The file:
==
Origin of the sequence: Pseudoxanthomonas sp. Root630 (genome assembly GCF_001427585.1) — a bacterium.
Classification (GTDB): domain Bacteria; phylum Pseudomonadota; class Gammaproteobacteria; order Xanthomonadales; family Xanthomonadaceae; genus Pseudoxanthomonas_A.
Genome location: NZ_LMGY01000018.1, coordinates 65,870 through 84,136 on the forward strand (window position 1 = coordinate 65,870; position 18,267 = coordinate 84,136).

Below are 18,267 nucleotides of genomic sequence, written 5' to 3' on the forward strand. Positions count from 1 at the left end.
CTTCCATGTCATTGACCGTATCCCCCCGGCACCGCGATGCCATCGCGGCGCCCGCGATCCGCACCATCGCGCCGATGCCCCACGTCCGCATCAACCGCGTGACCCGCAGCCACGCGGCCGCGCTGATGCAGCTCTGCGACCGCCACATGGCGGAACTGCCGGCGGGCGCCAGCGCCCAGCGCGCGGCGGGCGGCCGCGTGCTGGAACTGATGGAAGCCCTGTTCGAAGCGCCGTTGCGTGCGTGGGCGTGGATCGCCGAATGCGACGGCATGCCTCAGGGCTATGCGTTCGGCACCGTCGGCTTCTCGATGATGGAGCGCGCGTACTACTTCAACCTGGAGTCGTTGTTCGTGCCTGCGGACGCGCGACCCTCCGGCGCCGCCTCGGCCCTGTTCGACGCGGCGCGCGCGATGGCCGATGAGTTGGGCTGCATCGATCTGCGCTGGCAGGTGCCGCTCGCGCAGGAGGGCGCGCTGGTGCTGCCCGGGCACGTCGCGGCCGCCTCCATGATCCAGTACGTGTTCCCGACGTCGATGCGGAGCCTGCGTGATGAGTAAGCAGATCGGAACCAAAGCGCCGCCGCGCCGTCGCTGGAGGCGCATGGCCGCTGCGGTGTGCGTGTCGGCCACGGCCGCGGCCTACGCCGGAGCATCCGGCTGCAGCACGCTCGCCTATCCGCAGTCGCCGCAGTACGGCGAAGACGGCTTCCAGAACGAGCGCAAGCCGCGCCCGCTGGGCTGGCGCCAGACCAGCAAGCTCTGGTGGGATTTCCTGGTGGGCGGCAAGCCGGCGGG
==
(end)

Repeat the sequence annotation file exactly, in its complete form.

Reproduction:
Origin of the sequence: Pseudoxanthomonas sp. Root630 (genome assembly GCF_001427585.1) — a bacterium.
Classification (GTDB): domain Bacteria; phylum Pseudomonadota; class Gammaproteobacteria; order Xanthomonadales; family Xanthomonadaceae; genus Pseudoxanthomonas_A.
Genome location: NZ_LMGY01000018.1, coordinates 65,870 through 84,136 on the forward strand (window position 1 = coordinate 65,870; position 18,267 = coordinate 84,136).

Below are 18,267 nucleotides of genomic sequence, written 5' to 3' on the forward strand. Positions count from 1 at the left end.
CTTCCATGTCATTGACCGTATCCCCCCGGCACCGCGATGCCATCGCGGCGCCCGCGATCCGCACCATCGCGCCGATGCCCCACGTCCGCATCAACCGCGTGACCCGCAGCCACGCGGCCGCGCTGATGCAGCTCTGCGACCGCCACATGGCGGAACTGCCGGCGGGCGCCAGCGCCCAGCGCGCGGCGGGCGGCCGCGTGCTGGAACTGATGGAAGCCCTGTTCGAAGCGCCGTTGCGTGCGTGGGCGTGGATCGCCGAATGCGACGGCATGCCTCAGGGCTATGCGTTCGGCACCGTCGGCTTCTCGATGATGGAGCGCGCGTACTACTTCAACCTGGAGTCGTTGTTCGTGCCTGCGGACGCGCGACCCTCCGGCGCCGCCTCGGCCCTGTTCGACGCGGCGCGCGCGATGGCCGATGAGTTGGGCTGCATCGATCTGCGCTGGCAGGTGCCGCTCGCGCAGGAGGGCGCGCTGGTGCTGCCCGGGCACGTCGCGGCCGCCTCCATGATCCAGTACGTGTTCCCGACGTCGATGCGGAGCCTGCGTGATGAGTAAGCAGATCGGAACCAAAGCGCCGCCGCGCCGTCGCTGGAGGCGCATGGCCGCTGCGGTGTGCGTGTCGGCCACGGCCGCGGCCTACGCCGGAGCATCCGGCTGCAGCACGCTCGCCTATCCGCAGTCGCCGCAGTACGGCGAAGACGGCTTCCAGAACGAGCGCAAGCCGCGCCCGCTGGGCTGGCGCCAGACCAGCAAGCTCTGGTGGGATTTCCTGGTGGGCGGCAAGCCGGCGGG